Russia Resumes LPG Exports via Kerch Port Despite Security Concerns

In a noteworthy move, Russian producers of liquefied petroleum gas (LPG) have reinstated regular exports of propane and butane through the port of Kerch in Crimea, ending an eight-year hiatus, industry sources have revealed. This decision comes despite lingering security threats and challenges.

Regular LPG exports from Kerch had been halted in 2015 following broader international sanctions against Russian companies and producers in response to Moscow’s annexation of Crimea in 2014.

The resumption of these exports underscores Russia’s ability to navigate international sanctions and sustain its sea-borne energy exports. According to sources who requested anonymity, the flow of LPG supplies from Russian plants to Kerch for further exports recommenced in the second half of June.

These supplies are currently being transported via railways to the port of Kavkaz in the Azov Sea, and from there, they travel by ferry to Kerch. This route is chosen because LPG transportation across the Crimean Bridge is prohibited.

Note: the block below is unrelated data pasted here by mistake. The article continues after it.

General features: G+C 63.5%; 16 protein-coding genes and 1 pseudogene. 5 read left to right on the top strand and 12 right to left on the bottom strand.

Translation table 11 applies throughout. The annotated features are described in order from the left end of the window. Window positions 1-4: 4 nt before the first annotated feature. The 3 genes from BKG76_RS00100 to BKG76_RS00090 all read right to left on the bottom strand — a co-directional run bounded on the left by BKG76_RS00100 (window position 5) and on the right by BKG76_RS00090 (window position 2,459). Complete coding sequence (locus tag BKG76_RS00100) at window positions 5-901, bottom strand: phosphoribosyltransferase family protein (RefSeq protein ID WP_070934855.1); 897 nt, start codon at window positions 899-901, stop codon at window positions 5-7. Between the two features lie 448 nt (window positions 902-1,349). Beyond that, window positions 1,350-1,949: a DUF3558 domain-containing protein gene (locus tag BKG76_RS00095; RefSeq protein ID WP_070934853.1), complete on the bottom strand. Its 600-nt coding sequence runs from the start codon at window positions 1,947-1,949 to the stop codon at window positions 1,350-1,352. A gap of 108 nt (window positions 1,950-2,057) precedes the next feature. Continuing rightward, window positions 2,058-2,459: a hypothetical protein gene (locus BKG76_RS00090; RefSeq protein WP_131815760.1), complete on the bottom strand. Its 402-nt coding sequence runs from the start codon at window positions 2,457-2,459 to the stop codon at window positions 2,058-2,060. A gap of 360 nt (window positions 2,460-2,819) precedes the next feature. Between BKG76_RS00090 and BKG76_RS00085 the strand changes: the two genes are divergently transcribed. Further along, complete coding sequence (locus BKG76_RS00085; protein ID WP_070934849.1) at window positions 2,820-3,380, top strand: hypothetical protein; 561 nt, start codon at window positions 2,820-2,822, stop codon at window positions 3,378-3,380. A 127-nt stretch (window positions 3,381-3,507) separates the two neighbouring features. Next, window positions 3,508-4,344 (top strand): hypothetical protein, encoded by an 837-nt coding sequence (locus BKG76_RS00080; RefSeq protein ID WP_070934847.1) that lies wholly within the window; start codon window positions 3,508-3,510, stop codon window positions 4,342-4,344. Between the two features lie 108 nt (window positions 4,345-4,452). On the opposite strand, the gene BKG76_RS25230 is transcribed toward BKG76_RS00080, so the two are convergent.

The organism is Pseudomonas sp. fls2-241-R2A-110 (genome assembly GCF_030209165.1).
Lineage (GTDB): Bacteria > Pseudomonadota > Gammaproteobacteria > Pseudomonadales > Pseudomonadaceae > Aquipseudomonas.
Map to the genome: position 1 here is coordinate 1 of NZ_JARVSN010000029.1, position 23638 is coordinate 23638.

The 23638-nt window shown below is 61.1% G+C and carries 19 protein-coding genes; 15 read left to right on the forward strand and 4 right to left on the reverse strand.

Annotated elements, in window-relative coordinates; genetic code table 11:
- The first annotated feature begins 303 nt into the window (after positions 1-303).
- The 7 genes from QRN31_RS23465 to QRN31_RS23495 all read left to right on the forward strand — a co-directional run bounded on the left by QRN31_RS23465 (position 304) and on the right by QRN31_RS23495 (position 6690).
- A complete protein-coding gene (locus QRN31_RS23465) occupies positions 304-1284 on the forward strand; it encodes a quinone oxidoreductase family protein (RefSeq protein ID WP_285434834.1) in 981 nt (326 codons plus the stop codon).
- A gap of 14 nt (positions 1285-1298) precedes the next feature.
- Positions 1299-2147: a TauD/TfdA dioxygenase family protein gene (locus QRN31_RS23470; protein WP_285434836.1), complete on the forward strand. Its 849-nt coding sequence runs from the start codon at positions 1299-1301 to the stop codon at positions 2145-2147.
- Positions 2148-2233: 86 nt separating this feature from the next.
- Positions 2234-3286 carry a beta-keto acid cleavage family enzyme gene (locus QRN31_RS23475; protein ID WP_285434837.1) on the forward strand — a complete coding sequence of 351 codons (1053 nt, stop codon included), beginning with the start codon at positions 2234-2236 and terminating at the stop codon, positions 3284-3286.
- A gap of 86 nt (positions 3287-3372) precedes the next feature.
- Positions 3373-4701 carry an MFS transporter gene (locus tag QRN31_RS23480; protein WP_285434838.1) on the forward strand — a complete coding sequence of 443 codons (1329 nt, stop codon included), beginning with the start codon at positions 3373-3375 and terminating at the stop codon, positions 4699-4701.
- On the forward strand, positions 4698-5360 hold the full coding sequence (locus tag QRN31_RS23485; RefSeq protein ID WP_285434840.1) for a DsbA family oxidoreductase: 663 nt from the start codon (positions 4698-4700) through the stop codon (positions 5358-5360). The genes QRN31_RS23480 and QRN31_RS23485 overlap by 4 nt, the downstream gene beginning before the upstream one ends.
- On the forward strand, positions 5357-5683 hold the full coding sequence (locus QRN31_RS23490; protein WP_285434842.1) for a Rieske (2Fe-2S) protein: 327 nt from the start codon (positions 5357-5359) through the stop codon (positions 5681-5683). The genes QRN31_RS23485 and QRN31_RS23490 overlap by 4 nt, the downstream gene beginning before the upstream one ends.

The 12-mile (19 km) road and rail bridge, inaugurated by President Vladimir Putin in 2018, suffered an attack in October 2022, which Russia attributed to Ukraine. The bridge connects the Kerch Strait, linking the Black Sea with the smaller Azov Sea.

It’s worth noting that LPG, primarily used as a fuel for vehicles, heating, and the production of petrochemicals, has remained exempt from sweeping Western sanctions. However, Russian firms under sanctions have redirected significant LPG volumes away from Europe to the east, primarily to China, and to Russia’s Black Sea terminals for further exports to Turkey, Northern Africa, and the Balkan countries.

Traders have reported sporadic supplies of LPG from Kerch by tankers during the spring, while exports, primarily to Turkey, have become regular. According to traders, approximately 6,000 metric tons of LPG were supplied to Kerch from September 1-20. In July and August, deliveries totaled 5,800 tons.

Despite security concerns and limited tanker availability, supplies through Kerch and Russia’s southern ports remain attractive due to lower pricing. Russian LPG exports surged by 10 percent in the first half of the year compared to the same period in 2022, reaching 1.911 million tons, with seaports accounting for about a third of total overseas supplies. Notably, 34 percent of Russian LPG exports were directed to Poland, 10 percent to Latvia, 6 percent to China, and 5 percent to Afghanistan.

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